Expressing moment as a vector in i,j,

In summary, we discussed a problem involving a beam with a moment applied at one end. The direction of the moment is clockwise in the z direction and the origin of the coordinate system is at the other end of the beam. The moment vector can be expressed as ai+bj+ck, with a magnitude of 3 in the negative z direction. The direction of the moment can be determined using the right hand rule, and the maximum moment is when the angle between the force and the axis is 90 degrees. The moment only has components in the negative z direction and does not act at a specific point, but rather describes the direction in which it is acting.
  • #1
chandran
139
1
there is a beam. A moment is applied with a value of 3NM at one end of the beam(right end). the direction of moment is clockwise in the z direction. z direction is away from the screen and x-axis is along the beam. the origin of coordinate system is is at the other end(left end).
ho do i express the moment in terms of vectors like 3i+4j etc.
 
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  • #2
If the moment is in the Z direction then the problem is already solved. Remember that in i,j,k coordinates x=i, y=j, z=k. Therefore if the moment is acting in the z direction what would your vector be? Use the right hand rule to figure out the direction of the moment. Hint (curl your fingers of your right hand so it resembles the letter "C" then stick your thumb out. Now curl your hand in the clockwise direction. Which way does your thumb point? That is the direction of the moment along that particular axis.)
 
  • #3
supersix,
that is ok. what i need is the moment vector in the form of ai+bj+ck. In this problem the moment vector is 0i+0j+3k. Is it correct?

But on seeing a moment vector like this ai+bj+ck how can one know at which point the moment vector is acting? In this problem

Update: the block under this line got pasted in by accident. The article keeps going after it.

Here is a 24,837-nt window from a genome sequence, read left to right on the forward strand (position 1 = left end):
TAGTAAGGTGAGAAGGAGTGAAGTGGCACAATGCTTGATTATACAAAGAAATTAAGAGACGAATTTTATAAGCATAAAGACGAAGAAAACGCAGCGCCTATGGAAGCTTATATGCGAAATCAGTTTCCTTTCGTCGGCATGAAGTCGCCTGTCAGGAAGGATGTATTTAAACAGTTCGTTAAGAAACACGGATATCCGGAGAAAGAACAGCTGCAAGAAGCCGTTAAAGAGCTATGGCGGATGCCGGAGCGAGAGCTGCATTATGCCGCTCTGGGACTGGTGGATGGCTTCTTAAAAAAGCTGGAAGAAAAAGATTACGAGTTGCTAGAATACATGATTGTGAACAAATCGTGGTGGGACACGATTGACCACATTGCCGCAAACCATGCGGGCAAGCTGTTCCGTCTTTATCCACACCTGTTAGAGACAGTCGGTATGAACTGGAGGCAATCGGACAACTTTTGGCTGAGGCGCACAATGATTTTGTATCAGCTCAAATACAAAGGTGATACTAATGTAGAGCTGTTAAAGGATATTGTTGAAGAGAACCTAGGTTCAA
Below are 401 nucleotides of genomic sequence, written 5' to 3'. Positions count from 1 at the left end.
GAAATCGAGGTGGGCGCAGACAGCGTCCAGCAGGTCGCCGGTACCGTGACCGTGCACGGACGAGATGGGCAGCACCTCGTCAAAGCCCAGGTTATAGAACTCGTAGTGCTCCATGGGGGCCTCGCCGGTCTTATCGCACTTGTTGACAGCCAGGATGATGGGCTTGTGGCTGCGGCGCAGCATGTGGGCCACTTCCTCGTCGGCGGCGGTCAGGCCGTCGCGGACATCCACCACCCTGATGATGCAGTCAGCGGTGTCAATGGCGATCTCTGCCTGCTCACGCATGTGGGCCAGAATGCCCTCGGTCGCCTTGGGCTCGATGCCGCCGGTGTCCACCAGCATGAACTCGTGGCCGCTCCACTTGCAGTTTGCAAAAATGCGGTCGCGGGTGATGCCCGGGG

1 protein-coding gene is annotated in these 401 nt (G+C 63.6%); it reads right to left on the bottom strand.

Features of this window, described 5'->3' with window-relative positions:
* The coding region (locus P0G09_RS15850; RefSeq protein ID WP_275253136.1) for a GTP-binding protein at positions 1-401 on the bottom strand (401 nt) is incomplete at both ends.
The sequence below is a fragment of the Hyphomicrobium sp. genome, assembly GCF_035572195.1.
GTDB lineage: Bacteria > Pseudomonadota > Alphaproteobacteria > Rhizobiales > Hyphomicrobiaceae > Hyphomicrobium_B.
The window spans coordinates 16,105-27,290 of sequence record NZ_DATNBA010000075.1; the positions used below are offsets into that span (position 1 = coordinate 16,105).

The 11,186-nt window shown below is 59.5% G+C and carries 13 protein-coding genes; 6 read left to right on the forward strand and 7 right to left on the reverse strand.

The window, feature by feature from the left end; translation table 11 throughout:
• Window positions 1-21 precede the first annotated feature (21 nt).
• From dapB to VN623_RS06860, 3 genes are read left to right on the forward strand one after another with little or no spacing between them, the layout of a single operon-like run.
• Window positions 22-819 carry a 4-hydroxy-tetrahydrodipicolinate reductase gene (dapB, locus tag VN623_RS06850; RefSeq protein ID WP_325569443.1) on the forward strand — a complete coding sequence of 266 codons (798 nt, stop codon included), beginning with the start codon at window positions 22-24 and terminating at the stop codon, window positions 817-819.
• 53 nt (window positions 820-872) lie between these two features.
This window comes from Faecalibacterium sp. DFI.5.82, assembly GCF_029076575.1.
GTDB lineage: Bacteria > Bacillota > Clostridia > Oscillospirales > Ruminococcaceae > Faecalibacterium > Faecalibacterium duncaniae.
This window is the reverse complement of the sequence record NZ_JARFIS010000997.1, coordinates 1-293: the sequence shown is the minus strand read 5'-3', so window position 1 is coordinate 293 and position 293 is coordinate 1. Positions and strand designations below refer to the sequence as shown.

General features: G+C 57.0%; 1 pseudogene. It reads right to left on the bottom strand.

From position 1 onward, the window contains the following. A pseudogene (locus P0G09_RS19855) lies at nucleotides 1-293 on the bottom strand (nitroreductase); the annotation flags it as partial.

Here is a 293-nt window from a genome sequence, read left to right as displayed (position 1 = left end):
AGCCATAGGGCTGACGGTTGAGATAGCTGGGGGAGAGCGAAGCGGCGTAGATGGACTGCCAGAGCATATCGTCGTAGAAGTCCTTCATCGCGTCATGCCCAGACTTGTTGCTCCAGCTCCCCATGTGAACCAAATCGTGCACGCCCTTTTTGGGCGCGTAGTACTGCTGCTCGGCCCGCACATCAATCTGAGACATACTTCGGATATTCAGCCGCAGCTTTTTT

the moment vector is acting at a point at the right end of the beam which is SAY a distance L from the left end of the beam(i.e the orgin of
the vector's coordinate system). But this vector ai+bj+ck alone is not able to give the position. Why
 
  • #4
You are getting confused I think between what a vector is and what a point is. A vector only describes the direction something something is acting in. Not at which point it is acting it.
Your answer is still incorrect because of the direction in the k direction. Use your right hand rule again. Your thumb should be pointing into the paper. If that is the case then the moment is acting along the negative Z axis or negative k direction.

The moment has no components in the x or y directions therefore the magnitude in the i and j directions are 0.

Think of it this way. The magnitude of a moment is equal to
[tex]rFsin\theta[/tex] Where [tex]\theta[/tex] is the angle between the force creating the moment and the axis in which the moment is rotating around. Therefore the maximum moment is when the angle is 90 degrees a thus the sine of it equals 1. This also means that there is no component of the force or the moment in any other directions aside from the line of action. As a result your moment is only in one direction the negative z direction.
 

Related to Expressing moment as a vector in i,j,

What is a vector in i,j, notation?

A vector in i,j, notation is a way of expressing a vector using the unit vectors i and j, which represent the x and y axes respectively. This notation is commonly used in physics and engineering to represent the magnitude and direction of a vector.

How do I convert a vector in i,j, notation to its components?

To convert a vector in i,j, notation to its components, you can use the formula V = Vxi + Vyj, where Vx and Vy are the x and y components of the vector. Simply substitute the values for V and solve for Vx and Vy.

What is the difference between a scalar and a vector in i,j, notation?

A scalar in i,j, notation represents a quantity with only magnitude, whereas a vector in i,j, notation represents a quantity with both magnitude and direction. For example, speed is a scalar quantity while velocity is a vector quantity.

How do I add or subtract vectors in i,j, notation?

To add or subtract vectors in i,j, notation, you can simply combine or subtract the components of each vector separately. For example, to add V1 = 3i + 4j and V2 = 2i - j, you would add the x components (3i + 2i = 5i) and the y components (4j - j = 3j) to get V1 + V2 = 5i + 3j.

Can I express any vector in i,j, notation?

Yes, any vector can be expressed in i,j, notation as long as it has both magnitude and direction. However, in some cases it may be more convenient to use other notations, such as polar or cylindrical coordinates.

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